Much like their fellow NASCAR drivers who are deservedly spending the season's final off-week relaxing on a beach or jet-setting to some exotic location, Landon Cassill and Josh Wise are using the rare downtime to travel and enjoy the scenic Austrian Alps. The difference, however, is that these two Sprint Cup drivers won't be sightseeing or taking leisurely day hikes. They will be experiencing one of the world's most beautiful regions while competing in the elite Ironman 70.3 World Championships at Zell am See-Kaprun outside Salzburg, Austria on Sunday. Their breathtaking views will be just that as they swim 1.2-miles in Lake Zell, bike 56 miles through the glacier-tipped Alps and then finish with a 13.1-mile run along the lakeshore and through the area's small villages in one of the world's most grueling and prestigious physical competitions. "When we looked at the schedule both of us had aspirations to qualify for the 70.3 or Kona (Ironman 140.6 in Hawaii)," explained Wise . "The Worlds happened to fall on our last off weekend and there was a qualifier on the next to last off weekend. "It looked like this is a once in a lifetime chance. It's a bucket list goal just to qualify, but to have opportunity to do Austria was super special and it just felt like it was meant to be." But not without a lot of work. Anyone who still dismisses the athletic ability of NASCAR drivers would have a losing argument when it comes to the training regimen of Cassill, 26, and Wise , 32, who have taken their dedication to fitness and competition to a new level. RELATED: Johnson: 'If you want to be fast, you've got to suffer' More often than not, these two drivers show up at the race track having already swam, biked or run for miles and hours before some of their competitors have even rolled out of bed. Their dedication and commitment means a 5 a.m. wake-up call even on race weekends and using a special "Swim Radar" app to find a public pool near the race track that's open early enough and will allow them to swim. They've done their laps everywhere from the small town YMCA to the pool at Ohio State University. They strategically place their long bike rides as well and that can be tricky -- both finding a safe route close to the track and "not getting lost," Wise joked. They did a 60-mile bike ride after qualifying at Indianapolis this summer and squeezed in a 20-miler between practices at Pocono. Last week at Bristol, the two swam a mile and a half and ran five miles before the night race. Cassill did his World Cup qualifier in Muncie, Ind. during NASCAR's Kentucky Speedway race weekend, flying to Muncie after the Friday night XFINITY race, competing in the 70.3-mile triathalon Saturday morning then returning to Kentucky Speedway for the Cup race that night. "That was a little test of endurance," Cassill said. "Saturday morning I got my qualifying slot and flew back and raced Saturday night (at Bristol). I felt pretty good." Both Cassill and Wise say that competitive spirit lift is an important motivation for both. Driving for small, lower-funded Sprint Cup Series teams, they are admittedly not contending for wins every week. Success in the triathalons not only is a huge fitness benefit to them both, but gives them a sense of accomplishment and success. "I think a big part of the inspiration to do this has to do with obviously with the benefit of what it does for us in the car, but for us, we drive for small teams and we don't have a chance to win every race in a car and when you're doing that for 38 weeks in a row, it can get taxing," said Cassill, the 2008 XFINITY Series Rookie of the Year who now drives the No. 40 Hillman-Smith Chevrolet in the Cup Series and the No. 01 JD Motorsports Chevy in the XFINITY Series. "This is something for us, we can control and it really just helps that confidence in the garage just to know what we're capable of with our bodies and pushing ourselves to the limit. To me, it's a confidence builder." Wise , who scored a career-best 10th at Talladega in May driving the No. 98 Ford, agreed. "It's an amazing competitive outlet," he said. "There's not a lot of things that you can do that you have so much control over. It goes back to the alarm clock. Are you going to get up and get the swim in and the running before you go to work? It's your choice. With the sport we're in, people don't realize all the external factors there are that you can't control." "When our cars aren't driving right or we're communicating with our crew in the midst of battling with someone, I feel the mental gain from the type of work we do off the track even beyond the physical. "I'm far beyond physically where I need to be, but mentally I can still continue to push myself, my body and my brain to dig deeper. When you can overcome every cell in your body shutting you down and you have to mentally force your legs to pick up and move in a run, there is a mental strength that comes from that. "I feel there's a real specificity to what we do that applies to our type of racing." The benefits go beyond just them personally. "My team has so much confidence in me that although they may not see me during the week, they don't have a doubt in their mind that I'm still working; that I’m trying to make myself the fittest race car driver, the best race car driver I can be, focused and prepared," Cassill said. "It's important because when teams are fighting for sponsorship, tough finishes the wheels can come off and you want to instill in your team that you're doing everything you can." Their pursuit is not only recognized by their team members but in the garage and bigger NASCAR community as well. While these two drivers don’t typically generate the same racing headlines as their good friend and frequent training partner, six-time Cup champion Jimmie Johnson , they do have his great respect -- especially with this weekend's Ironman in Austria. "My hat is off to Josh and Landon," Johnson said. "They've put in the hard work. I've watched them get very serious about it. They are both faster than me (smiling) and I'm so proud of them." All three drivers are confident that this kind of extreme cross training will be more prevalent on the starting grid in coming years. It's a visibly growing group of cyclists that join Johnson, Wise and Cassill on the bike rides during race weekend downtime or meet up at a nearby public pool for some laps. " Jimmie Johnson , in my opinion, sparked that fire by winning six championships and being the fittest driver the sport has ever seen," Cassill said. "We are in some ways just copycatting what he did. Eventually, a lot of the drivers that have the skill -- and have had the success in the past -- but aren't consistently getting the success now are going to start getting pressure from their owners and sponsors that will say they're sick of getting of their butts kicked from these fit drivers, you need to do something. "I think in the next five to 10 years you're going to see a lot more of our drivers getting fitter and fitter," Cassill continued. "I think our sport is going to go through similar transition that golf saw and I compare our sport to golf because it's a skill sport. It takes a certain skill and technique to swing a golf club and it takes a certain skill and technique to drive a race car. It doesn't necessarily take athleticism to drive a race car or hit a golf ball, but athleticism enhances that skill." This weekend Cassill and Wise will be representing their sport on a world platform and just qualifying for the world championship in the midst of a busy and demanding NASCAR season is already a huge accomplishment. "There are a lot of cyclists in the garage and people that know what's going on. I had a lot of people asking me about this weekend at the Bristol race and crew members wishing me good luck," Cassill said. "Obviously a lot of text messages from my team wishing me good luck." "I'd love to set a new PR (personal record), I feel like I try to do that at every race. But just another finish would be a win. This is a very challenging event and this is a world championship event so the competition is a lot tougher than I've competed against."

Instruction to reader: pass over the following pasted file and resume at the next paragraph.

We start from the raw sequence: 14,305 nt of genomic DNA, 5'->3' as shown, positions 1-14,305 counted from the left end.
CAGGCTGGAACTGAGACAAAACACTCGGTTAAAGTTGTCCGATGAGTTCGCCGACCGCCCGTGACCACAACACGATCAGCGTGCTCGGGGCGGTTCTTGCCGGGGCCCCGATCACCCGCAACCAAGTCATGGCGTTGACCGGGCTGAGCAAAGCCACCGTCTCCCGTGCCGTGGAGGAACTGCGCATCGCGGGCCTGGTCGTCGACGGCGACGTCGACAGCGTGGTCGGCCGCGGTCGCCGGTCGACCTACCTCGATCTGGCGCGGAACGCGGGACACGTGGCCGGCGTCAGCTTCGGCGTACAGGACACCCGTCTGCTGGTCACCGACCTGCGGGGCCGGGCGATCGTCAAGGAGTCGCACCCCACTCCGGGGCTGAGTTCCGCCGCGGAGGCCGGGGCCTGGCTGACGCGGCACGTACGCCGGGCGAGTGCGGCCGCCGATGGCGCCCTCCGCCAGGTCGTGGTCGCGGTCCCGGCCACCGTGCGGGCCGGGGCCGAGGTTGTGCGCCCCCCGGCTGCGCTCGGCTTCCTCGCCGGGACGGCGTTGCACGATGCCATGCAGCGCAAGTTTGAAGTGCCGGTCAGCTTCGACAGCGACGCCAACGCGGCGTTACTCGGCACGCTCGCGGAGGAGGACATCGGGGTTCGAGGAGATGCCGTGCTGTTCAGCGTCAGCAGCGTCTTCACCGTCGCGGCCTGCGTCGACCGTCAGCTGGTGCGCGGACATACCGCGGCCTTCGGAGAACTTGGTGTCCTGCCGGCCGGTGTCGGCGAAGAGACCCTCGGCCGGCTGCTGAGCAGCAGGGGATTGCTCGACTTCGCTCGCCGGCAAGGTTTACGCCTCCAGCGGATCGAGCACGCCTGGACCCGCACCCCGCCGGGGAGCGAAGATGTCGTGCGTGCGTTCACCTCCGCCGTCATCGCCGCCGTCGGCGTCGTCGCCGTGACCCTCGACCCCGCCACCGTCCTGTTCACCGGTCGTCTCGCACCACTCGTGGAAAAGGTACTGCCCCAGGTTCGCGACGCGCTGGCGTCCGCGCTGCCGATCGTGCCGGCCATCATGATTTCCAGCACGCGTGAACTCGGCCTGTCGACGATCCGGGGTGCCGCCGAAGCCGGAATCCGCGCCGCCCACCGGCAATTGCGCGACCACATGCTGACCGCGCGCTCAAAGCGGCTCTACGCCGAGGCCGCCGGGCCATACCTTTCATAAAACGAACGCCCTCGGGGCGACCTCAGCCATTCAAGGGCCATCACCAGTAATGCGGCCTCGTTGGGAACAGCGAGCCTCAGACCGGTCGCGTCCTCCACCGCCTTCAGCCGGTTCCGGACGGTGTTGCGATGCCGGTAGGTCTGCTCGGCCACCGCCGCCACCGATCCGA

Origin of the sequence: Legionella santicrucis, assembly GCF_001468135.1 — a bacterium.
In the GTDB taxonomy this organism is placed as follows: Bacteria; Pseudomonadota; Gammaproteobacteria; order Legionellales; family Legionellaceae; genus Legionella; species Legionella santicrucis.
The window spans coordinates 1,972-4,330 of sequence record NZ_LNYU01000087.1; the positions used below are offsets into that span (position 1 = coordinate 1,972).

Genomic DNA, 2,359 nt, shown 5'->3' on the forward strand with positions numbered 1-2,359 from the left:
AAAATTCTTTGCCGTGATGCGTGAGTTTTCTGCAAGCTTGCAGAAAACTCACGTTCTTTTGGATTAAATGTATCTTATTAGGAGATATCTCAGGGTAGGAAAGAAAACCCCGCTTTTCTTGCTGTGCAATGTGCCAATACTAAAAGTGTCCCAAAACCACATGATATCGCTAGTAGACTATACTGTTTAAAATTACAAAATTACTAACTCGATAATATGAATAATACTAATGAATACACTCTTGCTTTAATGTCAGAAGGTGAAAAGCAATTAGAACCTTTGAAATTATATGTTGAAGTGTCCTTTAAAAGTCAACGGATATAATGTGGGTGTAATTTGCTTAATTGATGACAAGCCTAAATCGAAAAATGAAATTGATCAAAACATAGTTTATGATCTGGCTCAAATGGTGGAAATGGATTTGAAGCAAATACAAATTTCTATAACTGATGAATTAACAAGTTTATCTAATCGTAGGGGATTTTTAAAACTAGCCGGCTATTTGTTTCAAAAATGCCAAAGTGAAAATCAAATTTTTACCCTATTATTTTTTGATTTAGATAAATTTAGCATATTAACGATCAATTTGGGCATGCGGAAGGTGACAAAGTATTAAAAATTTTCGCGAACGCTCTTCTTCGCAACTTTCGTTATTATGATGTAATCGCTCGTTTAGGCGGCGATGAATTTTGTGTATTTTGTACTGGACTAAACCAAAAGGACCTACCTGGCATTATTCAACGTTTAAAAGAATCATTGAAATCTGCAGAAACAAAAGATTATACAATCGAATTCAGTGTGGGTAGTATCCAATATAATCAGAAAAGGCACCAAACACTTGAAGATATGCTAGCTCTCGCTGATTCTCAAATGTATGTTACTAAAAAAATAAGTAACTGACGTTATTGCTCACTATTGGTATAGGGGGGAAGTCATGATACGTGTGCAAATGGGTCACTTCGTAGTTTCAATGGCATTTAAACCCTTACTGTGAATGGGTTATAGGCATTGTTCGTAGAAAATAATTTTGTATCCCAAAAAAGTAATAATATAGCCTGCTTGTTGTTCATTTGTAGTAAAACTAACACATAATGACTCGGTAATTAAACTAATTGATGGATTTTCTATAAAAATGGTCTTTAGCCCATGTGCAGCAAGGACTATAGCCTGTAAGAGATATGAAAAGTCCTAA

Driver takes to Twitter to announce news of his departure from No. 98 team Josh Wise will no longer be driving the No. 98 car for Premium Motorsports in the NASCAR Sprint Cup Series, he announced on Twitter Monday morning. I have parted ways with Premium Motorsports. The team and I did not share the same goals moving forward. — Josh Wise (@Josh_Wise) July 13, 2015 I wish them the best and look forward to what the future holds. — Josh Wise (@Josh_Wise) July 13, 2015 Wise has 121 starts in the Sprint Cup Series and he scored his first career top 10 this season at Talladega Superspeedway in May. Currently 36th in the point standings, Wise has run every Cup race this except for the season-opening Daytona 500 . Wise made his way into the 2014 Sprint All-Star Race via the Sprint Fan Vote thanks in large part to the Reddit.com community backing him. The 32-year-old California native spent 2012 and 2013 driving for Front Row Motorsports before moving over to Phil Parsons Racing for the 2014 season. He remained with the team as the No. 98 car was sold to Premium Motorsports during the 2015 season. There was no immediate word on Wise's future plans. Timmy Hill will drive the No. 98 Ford this weekend at New Hampshire in the 5-hour ENERGY 301 (Sunday, 1:30 p.m. ET, NBC Sports Network, PRN, SiriusXM). Looking forward to piloting the #98 for @PremiumMSNASCAR ! Glad to be back behind the wheel of a Sprint Cup car! — Timmy Hill (@TimmyHillRacer) July 14, 2015 Sunoco Rookie of the Year contender and driver of the No. 26 BK Racing Toyota, Jeb Burton , took to Twitter to offer his support for Wise . @Josh_Wise Your a good driver you will find something bro. — Jeb Burton (@JebBurtonRacing) July 13, 2015 FULL SERIES COVERAGE • Latest news • Standings • Schedule